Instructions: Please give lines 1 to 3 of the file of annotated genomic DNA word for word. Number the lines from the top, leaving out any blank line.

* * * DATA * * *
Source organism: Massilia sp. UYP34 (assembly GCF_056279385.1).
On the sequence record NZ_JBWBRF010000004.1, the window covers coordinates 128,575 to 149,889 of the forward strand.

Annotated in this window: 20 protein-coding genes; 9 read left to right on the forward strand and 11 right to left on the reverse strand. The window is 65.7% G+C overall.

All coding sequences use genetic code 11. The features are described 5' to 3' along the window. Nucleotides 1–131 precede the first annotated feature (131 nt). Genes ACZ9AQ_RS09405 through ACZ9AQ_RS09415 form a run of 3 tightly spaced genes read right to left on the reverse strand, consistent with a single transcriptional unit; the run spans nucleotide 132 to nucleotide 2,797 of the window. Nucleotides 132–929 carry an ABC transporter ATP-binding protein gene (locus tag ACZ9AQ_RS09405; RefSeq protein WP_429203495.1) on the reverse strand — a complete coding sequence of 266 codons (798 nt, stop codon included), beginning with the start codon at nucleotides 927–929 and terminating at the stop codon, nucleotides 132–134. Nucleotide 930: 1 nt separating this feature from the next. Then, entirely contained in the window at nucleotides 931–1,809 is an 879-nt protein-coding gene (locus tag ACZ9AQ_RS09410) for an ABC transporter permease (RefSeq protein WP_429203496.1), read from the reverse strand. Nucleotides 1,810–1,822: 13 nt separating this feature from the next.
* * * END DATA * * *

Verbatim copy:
Source organism: Massilia sp. UYP34 (assembly GCF_056279385.1).
On the sequence record NZ_JBWBRF010000004.1, the window covers coordinates 128,575 to 149,889 of the forward strand.

Annotated in this window: 20 protein-coding genes; 9 read left to right on the forward strand and 11 right to left on the reverse strand. The window is 65.7% G+C overall.